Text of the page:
Office of Foreign Assets Control (OFAC)for its abbreviation in English) of the United States Government It reached an agreement with DaVinci Financial to pay a fine of $206,213 On charges of “violating multiple sanctions programs” by Washington against the Cuban regime and three other countries.
DaVinci Payments, a payments and financial services company headquartered in Buffalo Grove, Illinois, It agreed to pay the amount to resolve its potential civil liability for 12,391 apparent violations of OFAC sanctions To Cuba, Crimea, Iran and Syria, areas where financial transactions from the United States are controlled.
Good With the Cuban-American Economic and Trade Council, the federal entity’s decision noted that between November 15, 2017 and July 27, 2022, the company, which operates prepaid rewards card programs, allowed them to be redeemed by persons who appeared to be residents of jurisdictions that imposed Washington.
Despite the penalty, according to the council’s analysis. “The settlement amount reflects OFAC’s determination that DaVinci’s conduct was not egregious and was voluntarily disclosed.”
According to the ruling, DaVinci offers digital or physical payment rewards card programs through an online platform to corporate, nonprofit and government clients, allowing its customers to issue payment cards to specific recipients, typically as part of a loyalty, reward or promotion incentive for employees, customers and other recipients.
This way, daVinci customers finance the card programs through their issuing bank, while the company provides the prepaid digital or physical cards. But users cannot enter an address in a US-sanctioned jurisdiction.
However, between March 2020 and February 2022, during a compliance review and subsequent investigation, DaVinci discovered that On 12,378 occasions, it replaced prepaid cards for users with addresses linked to Cuba, Iran, Syria and Crimea.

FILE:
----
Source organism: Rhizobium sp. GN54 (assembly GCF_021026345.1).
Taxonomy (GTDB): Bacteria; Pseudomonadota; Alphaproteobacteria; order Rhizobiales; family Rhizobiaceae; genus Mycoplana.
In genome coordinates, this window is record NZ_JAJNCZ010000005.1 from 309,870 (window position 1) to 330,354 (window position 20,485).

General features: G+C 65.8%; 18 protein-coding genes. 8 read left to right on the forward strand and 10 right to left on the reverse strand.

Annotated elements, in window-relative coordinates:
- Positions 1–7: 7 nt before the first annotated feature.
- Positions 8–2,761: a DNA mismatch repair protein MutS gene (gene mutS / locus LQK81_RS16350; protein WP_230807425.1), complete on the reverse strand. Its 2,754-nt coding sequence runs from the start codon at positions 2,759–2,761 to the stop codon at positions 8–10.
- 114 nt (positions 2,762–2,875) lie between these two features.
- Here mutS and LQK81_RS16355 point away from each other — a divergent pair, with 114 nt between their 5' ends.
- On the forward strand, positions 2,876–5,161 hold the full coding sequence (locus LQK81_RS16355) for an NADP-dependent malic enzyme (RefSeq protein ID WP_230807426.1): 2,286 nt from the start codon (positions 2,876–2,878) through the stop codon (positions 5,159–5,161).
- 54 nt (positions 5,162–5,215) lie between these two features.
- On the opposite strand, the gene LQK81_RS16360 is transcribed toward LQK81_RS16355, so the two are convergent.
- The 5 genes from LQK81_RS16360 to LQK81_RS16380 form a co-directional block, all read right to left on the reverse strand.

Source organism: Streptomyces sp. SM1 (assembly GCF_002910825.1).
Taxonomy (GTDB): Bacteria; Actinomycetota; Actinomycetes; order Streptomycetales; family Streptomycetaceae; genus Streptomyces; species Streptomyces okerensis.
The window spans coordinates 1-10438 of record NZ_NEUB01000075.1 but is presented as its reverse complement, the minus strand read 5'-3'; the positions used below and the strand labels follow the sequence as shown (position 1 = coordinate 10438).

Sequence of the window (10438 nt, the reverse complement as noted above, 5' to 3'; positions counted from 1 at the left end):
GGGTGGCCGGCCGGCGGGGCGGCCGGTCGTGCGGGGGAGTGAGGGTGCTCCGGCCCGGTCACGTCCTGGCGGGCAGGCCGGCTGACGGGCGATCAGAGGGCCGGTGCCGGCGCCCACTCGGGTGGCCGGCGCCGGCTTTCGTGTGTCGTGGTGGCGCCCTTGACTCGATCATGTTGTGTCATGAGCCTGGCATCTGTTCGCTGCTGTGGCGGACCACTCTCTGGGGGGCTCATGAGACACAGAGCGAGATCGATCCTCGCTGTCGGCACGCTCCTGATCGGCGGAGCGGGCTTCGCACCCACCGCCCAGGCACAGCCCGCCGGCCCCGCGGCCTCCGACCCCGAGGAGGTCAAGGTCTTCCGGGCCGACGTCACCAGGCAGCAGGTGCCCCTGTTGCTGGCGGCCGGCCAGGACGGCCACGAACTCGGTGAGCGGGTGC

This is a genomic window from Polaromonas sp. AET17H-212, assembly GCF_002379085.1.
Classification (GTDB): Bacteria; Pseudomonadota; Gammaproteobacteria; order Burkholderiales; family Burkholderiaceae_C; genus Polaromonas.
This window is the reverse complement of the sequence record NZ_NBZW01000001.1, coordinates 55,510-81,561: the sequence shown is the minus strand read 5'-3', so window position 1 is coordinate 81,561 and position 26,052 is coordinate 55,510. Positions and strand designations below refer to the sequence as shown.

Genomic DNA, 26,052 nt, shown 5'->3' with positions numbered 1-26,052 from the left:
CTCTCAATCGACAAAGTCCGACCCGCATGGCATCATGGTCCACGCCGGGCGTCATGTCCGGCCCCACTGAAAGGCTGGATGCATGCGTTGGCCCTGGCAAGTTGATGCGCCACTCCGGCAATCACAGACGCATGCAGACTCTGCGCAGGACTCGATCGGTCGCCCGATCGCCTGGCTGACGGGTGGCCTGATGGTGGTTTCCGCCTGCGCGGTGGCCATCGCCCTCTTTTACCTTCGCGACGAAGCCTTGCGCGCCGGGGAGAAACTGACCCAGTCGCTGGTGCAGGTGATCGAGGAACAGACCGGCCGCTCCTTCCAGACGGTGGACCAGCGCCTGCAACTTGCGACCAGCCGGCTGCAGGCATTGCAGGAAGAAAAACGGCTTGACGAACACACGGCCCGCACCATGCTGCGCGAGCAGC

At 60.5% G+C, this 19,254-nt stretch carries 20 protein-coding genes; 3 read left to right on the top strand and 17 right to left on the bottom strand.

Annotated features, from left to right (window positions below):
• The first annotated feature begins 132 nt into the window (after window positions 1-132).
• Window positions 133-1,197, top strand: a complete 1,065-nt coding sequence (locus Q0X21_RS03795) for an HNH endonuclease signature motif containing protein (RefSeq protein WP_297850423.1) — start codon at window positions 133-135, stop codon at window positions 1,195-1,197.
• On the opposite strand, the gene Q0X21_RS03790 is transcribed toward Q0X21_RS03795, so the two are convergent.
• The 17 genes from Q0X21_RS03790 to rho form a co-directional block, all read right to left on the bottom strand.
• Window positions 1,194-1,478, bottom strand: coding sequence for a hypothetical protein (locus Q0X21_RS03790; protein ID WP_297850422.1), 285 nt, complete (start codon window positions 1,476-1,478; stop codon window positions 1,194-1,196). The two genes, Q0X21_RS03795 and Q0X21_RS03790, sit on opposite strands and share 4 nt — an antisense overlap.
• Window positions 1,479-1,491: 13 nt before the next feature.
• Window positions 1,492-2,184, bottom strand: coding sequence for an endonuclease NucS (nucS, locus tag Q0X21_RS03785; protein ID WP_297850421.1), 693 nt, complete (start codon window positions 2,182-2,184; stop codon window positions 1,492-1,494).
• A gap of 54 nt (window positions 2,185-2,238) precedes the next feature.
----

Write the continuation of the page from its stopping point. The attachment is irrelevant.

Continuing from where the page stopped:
After Da Vinci began blocking access to its platform from IP addresses associated with these jurisdictions, The company also discovered that it had recovered prepaid cards for 13 recipients who used email addresses with domains associated with sanctioned countries. During the exchange or who was apparently staying there.
The total amount recovered by DaVinci in this period was $549,134.89.
In its ruling, OFAC determined that the aggravating factor was that DaVinci did not exercise due diligence when redeeming the cards, but it took into account several mitigating factors, including that the company “took a series of significant corrective actions, including conducting an internal review.” Proactively implement IP address blocking from sanctioned jurisdictions, conduct real-time review, and block email address suffixes.”
“This case also illustrates potential deficiencies in controls based on customer-provided informationOFAC noted that “rather than a comprehensive information collection system could mitigate evasion or misrepresentation.”
DaVinci Payments, for its part, “identified and notified the banking partners of the activity and took immediate action to stop the activity,” the company said in an emailed statement to US media. Compliance News.
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